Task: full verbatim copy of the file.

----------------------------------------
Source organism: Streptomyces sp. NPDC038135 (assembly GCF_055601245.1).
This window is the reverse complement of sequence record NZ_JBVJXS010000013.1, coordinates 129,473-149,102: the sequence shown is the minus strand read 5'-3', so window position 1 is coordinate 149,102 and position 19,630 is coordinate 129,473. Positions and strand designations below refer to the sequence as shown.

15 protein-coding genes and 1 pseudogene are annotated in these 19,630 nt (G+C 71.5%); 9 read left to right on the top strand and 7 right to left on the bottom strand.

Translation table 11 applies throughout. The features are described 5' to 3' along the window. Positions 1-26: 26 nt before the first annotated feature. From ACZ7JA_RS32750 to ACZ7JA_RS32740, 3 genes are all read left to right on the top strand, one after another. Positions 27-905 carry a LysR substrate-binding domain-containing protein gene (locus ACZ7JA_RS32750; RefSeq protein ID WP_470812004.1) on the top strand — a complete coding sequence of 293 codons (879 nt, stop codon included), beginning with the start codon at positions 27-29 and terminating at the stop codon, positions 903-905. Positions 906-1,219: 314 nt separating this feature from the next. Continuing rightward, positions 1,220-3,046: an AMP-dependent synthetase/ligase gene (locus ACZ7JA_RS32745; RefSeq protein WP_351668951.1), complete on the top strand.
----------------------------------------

Source organism: Streptomyces sp. NPDC038135 (assembly GCF_055601245.1).
This window is the reverse complement of sequence record NZ_JBVJXS010000013.1, coordinates 129,473-149,102: the sequence shown is the minus strand read 5'-3', so window position 1 is coordinate 149,102 and position 19,630 is coordinate 129,473. Positions and strand designations below refer to the sequence as shown.

15 protein-coding genes and 1 pseudogene are annotated in these 19,630 nt (G+C 71.5%); 9 read left to right on the top strand and 7 right to left on the bottom strand.

Translation table 11 applies throughout. The features are described 5' to 3' along the window. Positions 1-26: 26 nt before the first annotated feature. From ACZ7JA_RS32750 to ACZ7JA_RS32740, 3 genes are all read left to right on the top strand, one after another. Positions 27-905 carry a LysR substrate-binding domain-containing protein gene (locus ACZ7JA_RS32750; RefSeq protein ID WP_470812004.1) on the top strand — a complete coding sequence of 293 codons (879 nt, stop codon included), beginning with the start codon at positions 27-29 and terminating at the stop codon, positions 903-905. Positions 906-1,219: 314 nt separating this feature from the next. Continuing rightward, positions 1,220-3,046: an AMP-dependent synthetase/ligase gene (locus ACZ7JA_RS32745; RefSeq protein WP_351668951.1), complete on the top strand.